A new outward-looking approach and an acceptance of the traditional partner model’s limitations are needed for law firms to thrive today, says Mushtaq Khan…
Change and the legal sector are not the best of friends. Lawyers are a conservative bunch on the whole, and what’s more, the way we usually structure our firms almost guarantees that innovation is the exception rather than the rule.
Yet I would argue that the law firms that can’t – or won’t – embrace genuine change will face serious challenges. And that’s because client expectations have fundamentally shifted over the past decade and continue to evolve rapidly.
The traditional law firm is ill-equipped to deal with these swirling winds of change because, simplistically speaking, partnerships usually result in design by committee. There are many partners and all their varied opinions must be taken on board. The resulting decision, designed to please everyone, inevitably lacks innovation, thrust and direction. Potential visionary leaders get lost in a forest of debate and firms remain trapped in the sticky weeds of conventional thinking.
The situation is exaggerated further because organisations tend to recruit people they feel most comfortable with. More often than not these recruits share a similar background, education and interests. This limits the gene pool and leads to even more one-tone thinking.
To escape this trap, law firms must take a fresh approach.
Capitalise on people’s passions
Currently, at the traditional law firm’s heart is an expectation that employees and partners are jacks-of-all-trades. Naturally there is pressure to earn fees, but as people develop they are also asked to take on managerial and leadership duties. On top of that, business development and marketing are expected, too.
The professional services industry is unique in asking its individuals to be masters in all these areas. Take the pharmaceutical industry for example: are chemists expected to market the drugs they create?
The reality is that many brilliant technical lawyers have no interest in marketing. Similarly, rain-making business development professionals often have no passion or aptitude for technical work.
So the legal sector must ask itself: is there a need for greater segmentation? We must embrace the truth that individuals have certain skill sets and passions, and these cannot be replicated by ‘up-skilling’ courses.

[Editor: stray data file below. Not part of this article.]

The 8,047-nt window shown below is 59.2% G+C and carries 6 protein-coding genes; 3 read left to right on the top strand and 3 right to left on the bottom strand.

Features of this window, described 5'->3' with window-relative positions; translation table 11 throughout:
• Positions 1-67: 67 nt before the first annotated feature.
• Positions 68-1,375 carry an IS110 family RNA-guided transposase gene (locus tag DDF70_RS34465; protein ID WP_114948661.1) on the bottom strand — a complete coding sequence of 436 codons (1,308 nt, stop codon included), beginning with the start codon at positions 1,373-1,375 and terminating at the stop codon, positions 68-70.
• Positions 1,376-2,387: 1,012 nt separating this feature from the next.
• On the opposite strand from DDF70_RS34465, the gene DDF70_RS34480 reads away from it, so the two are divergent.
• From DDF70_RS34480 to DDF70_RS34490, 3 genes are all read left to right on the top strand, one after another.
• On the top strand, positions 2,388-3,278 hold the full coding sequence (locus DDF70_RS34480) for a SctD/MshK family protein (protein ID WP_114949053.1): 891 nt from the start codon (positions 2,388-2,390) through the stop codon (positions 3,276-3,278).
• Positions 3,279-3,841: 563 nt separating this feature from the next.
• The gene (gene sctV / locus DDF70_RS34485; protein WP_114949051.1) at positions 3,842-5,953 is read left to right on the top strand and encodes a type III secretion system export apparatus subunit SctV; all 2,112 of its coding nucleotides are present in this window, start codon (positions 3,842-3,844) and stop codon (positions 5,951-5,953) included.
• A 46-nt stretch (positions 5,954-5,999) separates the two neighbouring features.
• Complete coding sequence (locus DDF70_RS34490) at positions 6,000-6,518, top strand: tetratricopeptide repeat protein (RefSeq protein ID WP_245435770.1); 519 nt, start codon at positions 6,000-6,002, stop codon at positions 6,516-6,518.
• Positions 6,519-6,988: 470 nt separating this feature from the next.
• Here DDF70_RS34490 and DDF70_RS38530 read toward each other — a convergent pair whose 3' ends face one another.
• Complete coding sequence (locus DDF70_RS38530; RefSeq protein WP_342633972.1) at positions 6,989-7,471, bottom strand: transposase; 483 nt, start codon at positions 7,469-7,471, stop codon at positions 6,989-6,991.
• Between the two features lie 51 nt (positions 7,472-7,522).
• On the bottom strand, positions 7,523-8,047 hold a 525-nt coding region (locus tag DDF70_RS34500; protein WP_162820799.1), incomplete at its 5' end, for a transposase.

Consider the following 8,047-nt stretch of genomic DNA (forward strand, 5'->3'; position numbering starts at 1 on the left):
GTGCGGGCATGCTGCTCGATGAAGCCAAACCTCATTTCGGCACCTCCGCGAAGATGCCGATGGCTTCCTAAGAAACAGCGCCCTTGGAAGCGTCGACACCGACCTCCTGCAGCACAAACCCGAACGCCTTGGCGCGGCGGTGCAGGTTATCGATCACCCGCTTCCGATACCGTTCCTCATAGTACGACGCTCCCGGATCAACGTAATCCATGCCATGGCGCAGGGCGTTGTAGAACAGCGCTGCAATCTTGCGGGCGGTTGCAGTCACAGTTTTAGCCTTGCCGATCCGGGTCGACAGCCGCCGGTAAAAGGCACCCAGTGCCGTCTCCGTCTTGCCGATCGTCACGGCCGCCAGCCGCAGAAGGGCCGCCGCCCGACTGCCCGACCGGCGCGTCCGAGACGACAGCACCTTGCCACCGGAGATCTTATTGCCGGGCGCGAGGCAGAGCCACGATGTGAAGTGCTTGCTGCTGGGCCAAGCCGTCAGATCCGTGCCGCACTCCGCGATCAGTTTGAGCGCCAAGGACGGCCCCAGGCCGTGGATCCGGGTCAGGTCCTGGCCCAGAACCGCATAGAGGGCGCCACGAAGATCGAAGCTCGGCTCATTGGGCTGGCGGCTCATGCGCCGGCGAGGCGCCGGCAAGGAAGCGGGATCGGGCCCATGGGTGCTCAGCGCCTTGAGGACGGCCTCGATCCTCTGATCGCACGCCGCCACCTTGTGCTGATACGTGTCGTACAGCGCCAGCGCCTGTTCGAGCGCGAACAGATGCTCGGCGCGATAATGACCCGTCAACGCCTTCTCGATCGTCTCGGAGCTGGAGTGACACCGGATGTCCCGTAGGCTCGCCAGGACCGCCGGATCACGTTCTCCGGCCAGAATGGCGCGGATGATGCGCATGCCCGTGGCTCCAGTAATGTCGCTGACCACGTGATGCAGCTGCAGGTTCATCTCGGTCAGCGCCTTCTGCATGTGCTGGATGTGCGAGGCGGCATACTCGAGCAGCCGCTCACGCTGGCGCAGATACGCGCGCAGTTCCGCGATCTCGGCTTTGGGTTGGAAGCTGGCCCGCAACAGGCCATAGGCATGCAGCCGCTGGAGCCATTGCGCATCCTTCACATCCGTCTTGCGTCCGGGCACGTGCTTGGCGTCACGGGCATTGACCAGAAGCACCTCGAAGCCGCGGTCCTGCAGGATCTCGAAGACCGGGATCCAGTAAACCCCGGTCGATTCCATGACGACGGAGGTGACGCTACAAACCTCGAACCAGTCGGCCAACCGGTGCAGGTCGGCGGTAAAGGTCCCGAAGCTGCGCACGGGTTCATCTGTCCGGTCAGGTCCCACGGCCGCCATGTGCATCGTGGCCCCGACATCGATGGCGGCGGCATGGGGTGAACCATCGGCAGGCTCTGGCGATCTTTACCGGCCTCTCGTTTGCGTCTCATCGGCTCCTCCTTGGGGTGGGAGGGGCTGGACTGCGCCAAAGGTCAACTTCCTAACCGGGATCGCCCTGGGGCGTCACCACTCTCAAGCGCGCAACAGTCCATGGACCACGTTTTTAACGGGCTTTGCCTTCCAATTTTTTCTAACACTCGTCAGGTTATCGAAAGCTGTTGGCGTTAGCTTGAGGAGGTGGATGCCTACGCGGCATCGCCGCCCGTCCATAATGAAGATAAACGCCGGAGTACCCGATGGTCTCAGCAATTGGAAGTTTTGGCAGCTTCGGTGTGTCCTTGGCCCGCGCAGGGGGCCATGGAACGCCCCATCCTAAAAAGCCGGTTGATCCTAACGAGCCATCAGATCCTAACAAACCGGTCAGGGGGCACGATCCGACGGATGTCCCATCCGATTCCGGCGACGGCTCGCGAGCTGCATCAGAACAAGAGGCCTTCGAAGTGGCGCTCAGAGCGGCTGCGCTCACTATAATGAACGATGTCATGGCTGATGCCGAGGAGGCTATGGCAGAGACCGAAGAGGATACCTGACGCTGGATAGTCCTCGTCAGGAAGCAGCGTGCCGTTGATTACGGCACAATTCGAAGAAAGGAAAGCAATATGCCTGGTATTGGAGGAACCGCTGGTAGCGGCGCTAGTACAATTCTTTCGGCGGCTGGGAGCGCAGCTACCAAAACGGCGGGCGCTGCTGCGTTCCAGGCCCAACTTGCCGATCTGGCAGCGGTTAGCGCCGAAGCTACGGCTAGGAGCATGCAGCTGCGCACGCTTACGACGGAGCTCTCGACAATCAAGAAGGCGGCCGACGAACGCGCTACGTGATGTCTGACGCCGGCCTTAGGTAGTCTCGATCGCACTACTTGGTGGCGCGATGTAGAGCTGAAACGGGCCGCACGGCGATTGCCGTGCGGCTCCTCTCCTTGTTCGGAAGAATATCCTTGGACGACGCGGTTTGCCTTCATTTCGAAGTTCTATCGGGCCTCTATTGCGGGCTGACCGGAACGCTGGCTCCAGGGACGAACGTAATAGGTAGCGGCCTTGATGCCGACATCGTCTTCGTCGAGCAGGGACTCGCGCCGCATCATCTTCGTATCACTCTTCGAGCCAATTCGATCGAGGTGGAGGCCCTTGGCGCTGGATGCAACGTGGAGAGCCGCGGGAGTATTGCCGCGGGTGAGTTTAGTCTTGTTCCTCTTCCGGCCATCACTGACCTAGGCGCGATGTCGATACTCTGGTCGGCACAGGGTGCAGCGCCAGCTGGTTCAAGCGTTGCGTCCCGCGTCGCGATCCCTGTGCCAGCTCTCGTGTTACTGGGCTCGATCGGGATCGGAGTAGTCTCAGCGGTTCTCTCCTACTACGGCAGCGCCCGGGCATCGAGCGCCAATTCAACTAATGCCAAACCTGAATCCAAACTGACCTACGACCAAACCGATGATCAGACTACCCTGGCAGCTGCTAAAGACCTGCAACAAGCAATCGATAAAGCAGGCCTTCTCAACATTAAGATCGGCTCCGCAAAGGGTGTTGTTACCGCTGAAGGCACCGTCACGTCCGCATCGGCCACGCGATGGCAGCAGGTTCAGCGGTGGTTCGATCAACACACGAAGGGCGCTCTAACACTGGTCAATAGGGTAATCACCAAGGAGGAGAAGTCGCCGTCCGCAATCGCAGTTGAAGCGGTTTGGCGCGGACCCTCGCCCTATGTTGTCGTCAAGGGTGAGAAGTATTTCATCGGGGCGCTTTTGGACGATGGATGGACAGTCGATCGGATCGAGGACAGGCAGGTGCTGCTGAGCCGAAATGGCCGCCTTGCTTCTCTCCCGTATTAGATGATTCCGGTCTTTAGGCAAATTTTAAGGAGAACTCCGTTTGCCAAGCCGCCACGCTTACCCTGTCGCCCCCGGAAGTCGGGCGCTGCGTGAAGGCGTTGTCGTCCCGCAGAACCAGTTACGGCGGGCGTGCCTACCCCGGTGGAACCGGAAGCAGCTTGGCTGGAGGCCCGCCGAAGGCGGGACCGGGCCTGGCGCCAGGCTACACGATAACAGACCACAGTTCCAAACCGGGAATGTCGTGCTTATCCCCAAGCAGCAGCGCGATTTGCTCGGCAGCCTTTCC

Rather than asking people to spread themselves thinly across the three fundamental areas of fee-earning, management and business development, they should be allowed to flourish in the area they want to focus on. That will ultimately have more benefit to the business.
What is more, equal weight and status should be given to each of the three fundamental areas. Fee-earners’ contribution to the firm is the most easily recognisable and valued in many law firms, but equal value should be placed on the rain-makers with the skill to get out there and regularly win new clients, and on the managers who brilliantly marshal their troops. Business development professionals and people managers must not be seen as ‘overheads’.
Time to encourage diversity
Recruitment is another area where a fresh approach is needed.
Clearly it’s important to attract the best talent. But it’s also critical to tap into a diverse pool of talent.
I’m not talking about diversity for the sake of it, or because there is a moral obligation – although that is a good reason – I’m talking about diversity because it makes business sense. Recruiting people from varied backgrounds brings new skills and insights into organisations. Those who’ve had to struggle harder – perhaps they’ve had to work while studying or risen up from a tough background – often show impressive hunger. If you can harness that, support and nourish it, it can be very advantageous for the business.
Let’s face outwards and embrace change
Overall we need to stop looking inwards, be more open to learning from other professions and sectors, and embrace genuine change. We must be more self-aware and recognise that the traditional partner model can smother innovation unless visionary leaders are empowered and design by committee is curtailed. We need to segment more and allow people to thrive by working in roles aligned to their passions, not dilute their effectiveness by asking them to take on tasks that sap their energy.
Mushtaq Khan is president of Birmingham Law Society